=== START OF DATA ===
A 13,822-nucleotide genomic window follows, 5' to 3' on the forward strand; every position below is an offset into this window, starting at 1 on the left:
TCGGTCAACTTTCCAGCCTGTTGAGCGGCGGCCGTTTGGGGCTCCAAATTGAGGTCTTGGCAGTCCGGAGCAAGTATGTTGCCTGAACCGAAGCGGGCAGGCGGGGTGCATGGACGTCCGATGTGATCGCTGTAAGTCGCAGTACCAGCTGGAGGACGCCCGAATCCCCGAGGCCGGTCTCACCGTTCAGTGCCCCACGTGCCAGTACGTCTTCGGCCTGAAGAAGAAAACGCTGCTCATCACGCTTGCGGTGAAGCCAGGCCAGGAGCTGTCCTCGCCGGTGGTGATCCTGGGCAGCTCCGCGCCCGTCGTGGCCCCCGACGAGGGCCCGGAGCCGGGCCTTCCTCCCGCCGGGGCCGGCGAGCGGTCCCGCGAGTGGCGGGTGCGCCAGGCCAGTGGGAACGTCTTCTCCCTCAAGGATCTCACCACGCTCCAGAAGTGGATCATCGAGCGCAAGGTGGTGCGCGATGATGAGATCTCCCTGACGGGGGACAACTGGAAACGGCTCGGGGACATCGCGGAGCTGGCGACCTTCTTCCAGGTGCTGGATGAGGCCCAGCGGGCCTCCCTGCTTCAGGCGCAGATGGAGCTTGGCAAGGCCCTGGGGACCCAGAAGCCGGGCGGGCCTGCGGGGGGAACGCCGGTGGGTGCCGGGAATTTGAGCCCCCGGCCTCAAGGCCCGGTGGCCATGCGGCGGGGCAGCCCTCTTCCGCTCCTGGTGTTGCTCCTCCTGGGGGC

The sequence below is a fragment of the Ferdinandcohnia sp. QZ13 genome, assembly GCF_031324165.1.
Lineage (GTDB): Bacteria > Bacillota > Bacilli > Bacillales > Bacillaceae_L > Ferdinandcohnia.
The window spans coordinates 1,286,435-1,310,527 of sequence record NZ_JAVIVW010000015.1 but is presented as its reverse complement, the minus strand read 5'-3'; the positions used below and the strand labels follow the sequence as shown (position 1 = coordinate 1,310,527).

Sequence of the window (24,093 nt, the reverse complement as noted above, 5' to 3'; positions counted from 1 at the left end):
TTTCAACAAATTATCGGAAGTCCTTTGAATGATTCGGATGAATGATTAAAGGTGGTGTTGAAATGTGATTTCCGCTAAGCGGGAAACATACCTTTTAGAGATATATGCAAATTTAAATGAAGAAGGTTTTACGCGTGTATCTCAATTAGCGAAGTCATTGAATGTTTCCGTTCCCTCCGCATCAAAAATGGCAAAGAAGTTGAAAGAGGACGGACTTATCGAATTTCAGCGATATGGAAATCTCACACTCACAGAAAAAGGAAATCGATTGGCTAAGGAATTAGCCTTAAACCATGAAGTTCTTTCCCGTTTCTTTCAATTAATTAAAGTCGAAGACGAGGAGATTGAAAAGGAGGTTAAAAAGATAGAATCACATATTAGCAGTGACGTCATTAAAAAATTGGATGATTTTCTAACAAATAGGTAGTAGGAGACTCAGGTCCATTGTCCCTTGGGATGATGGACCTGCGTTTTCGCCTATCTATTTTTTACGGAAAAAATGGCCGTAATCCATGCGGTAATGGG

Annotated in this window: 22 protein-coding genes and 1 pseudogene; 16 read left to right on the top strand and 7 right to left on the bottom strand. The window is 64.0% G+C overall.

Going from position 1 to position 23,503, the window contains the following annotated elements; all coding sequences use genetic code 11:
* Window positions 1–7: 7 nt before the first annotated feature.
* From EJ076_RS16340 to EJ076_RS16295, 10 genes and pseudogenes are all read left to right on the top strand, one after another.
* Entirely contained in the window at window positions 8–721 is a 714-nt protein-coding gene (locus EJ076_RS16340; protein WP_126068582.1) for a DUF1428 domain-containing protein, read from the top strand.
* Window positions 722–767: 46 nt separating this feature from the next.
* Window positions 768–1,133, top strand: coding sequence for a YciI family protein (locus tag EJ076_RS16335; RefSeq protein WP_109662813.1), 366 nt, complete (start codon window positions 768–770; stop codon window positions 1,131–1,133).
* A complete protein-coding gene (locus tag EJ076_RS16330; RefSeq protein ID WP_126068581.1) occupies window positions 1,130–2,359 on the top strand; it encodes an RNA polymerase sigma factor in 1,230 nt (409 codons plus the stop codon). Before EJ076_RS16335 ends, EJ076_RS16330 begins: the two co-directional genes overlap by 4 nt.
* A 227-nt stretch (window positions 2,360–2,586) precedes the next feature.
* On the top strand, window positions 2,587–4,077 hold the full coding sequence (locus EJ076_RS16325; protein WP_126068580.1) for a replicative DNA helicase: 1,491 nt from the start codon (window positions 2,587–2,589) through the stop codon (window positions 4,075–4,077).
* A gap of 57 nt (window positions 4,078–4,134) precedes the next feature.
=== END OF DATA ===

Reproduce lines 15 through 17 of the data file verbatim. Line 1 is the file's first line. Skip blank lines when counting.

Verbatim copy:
* A complete protein-coding gene (locus tag EJ076_RS16330; RefSeq protein ID WP_126068581.1) occupies window positions 1,130–2,359 on the top strand; it encodes an RNA polymerase sigma factor in 1,230 nt (409 codons plus the stop codon). Before EJ076_RS16335 ends, EJ076_RS16330 begins: the two co-directional genes overlap by 4 nt.
* A 227-nt stretch (window positions 2,360–2,586) precedes the next feature.
* On the top strand, window positions 2,587–4,077 hold the full coding sequence (locus EJ076_RS16325; protein WP_126068580.1) for a replicative DNA helicase: 1,491 nt from the start codon (window positions 2,587–2,589) through the stop codon (window positions 4,075–4,077).